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J Microbiol Methods. 2013 May;93(2):153-60. doi: 10.1016/j.mimet.2013.03.004. Epub 2013 Mar 20.

Examination of in vitro epithelial cell lines as models for Francisella tularensis non-phagocytic infections.

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  • 1Simon Fraser University, Department of Biological Sciences, Shrum Science Centre, Room B8276, Burnaby, BC, V5A 1S6, Canada.


Francisella tularensis (F. tularensis), the causative agent of tularemia, has long been known to invade and occupy non-phagocytic epithelial cells. Many epithelial cell infection models have been developed to study this process; however, due to the lack of consensus on infection methods and precise experimental procedures to evaluate invasion and replication, selection of appropriate models to use based on the literature is challenging. To evaluate in vitro non-phagocytic cell infection models, we chose 8 epithelial cultured cell lines from published models to infect with F. tularensis subspecies novicida (F. novicida) and compared the results to a recently developed model that used the mouse hepatocyte BNL CL.2 cell line. We utilized classical gentamicin-based invasion assays to determine total intracellular bacterial loads and employed microscopic examination with staining techniques that distinguished between intracellular and extracellular bacteria to provide an accurate assessment of the proportion of invaded host cells and the degree of bacterial replication. We found that COS-7 cells exhibited the greatest invasion rates; CMT-93 cells contained the largest intracellular bacterial loads; ad HEK-293s were capable of invasion and replication rates at high levels, but required shorter infection incubation times. Although COS-7, CMT-93 and HEK-293 cell lines may be suited to study certain aspects of invasion or replication, we found that BNL CL.2 cells appeared the most appropriate to study the overall pathogenesis of F. novicida when examined in toto.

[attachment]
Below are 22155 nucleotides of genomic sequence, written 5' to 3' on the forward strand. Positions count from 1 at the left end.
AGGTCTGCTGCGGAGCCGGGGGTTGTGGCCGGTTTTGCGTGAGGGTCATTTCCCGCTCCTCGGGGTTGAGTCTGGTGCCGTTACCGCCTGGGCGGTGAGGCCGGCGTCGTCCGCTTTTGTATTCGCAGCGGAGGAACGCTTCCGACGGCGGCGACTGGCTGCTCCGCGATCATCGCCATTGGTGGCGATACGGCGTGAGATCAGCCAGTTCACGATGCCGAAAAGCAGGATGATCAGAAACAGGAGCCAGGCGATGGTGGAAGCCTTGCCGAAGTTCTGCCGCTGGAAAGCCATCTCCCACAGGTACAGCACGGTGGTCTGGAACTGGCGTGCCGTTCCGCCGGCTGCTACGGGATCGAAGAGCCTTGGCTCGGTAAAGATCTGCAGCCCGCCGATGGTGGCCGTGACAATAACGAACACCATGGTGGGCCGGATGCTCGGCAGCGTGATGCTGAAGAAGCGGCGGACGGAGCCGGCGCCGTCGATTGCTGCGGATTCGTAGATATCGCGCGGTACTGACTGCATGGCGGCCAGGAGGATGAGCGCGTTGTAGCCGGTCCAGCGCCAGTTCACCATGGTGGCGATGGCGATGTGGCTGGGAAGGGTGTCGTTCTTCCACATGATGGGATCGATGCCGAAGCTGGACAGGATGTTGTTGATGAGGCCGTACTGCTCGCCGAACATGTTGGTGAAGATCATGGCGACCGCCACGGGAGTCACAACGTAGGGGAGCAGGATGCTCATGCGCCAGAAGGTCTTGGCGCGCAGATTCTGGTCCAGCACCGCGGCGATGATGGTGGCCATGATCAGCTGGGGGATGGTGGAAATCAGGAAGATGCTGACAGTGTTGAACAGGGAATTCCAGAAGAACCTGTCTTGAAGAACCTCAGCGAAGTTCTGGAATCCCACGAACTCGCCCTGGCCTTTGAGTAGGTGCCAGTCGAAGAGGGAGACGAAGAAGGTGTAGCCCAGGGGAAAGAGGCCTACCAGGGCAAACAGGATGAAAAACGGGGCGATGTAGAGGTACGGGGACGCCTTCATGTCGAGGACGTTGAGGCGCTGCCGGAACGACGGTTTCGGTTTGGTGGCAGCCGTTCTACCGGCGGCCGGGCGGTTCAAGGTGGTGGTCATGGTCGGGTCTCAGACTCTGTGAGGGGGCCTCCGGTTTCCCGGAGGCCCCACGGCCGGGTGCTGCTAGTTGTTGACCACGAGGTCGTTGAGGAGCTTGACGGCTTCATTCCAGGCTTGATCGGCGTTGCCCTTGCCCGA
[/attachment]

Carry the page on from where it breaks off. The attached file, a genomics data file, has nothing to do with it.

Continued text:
Copyright © 2013 Elsevier B.V. All rights reserved.

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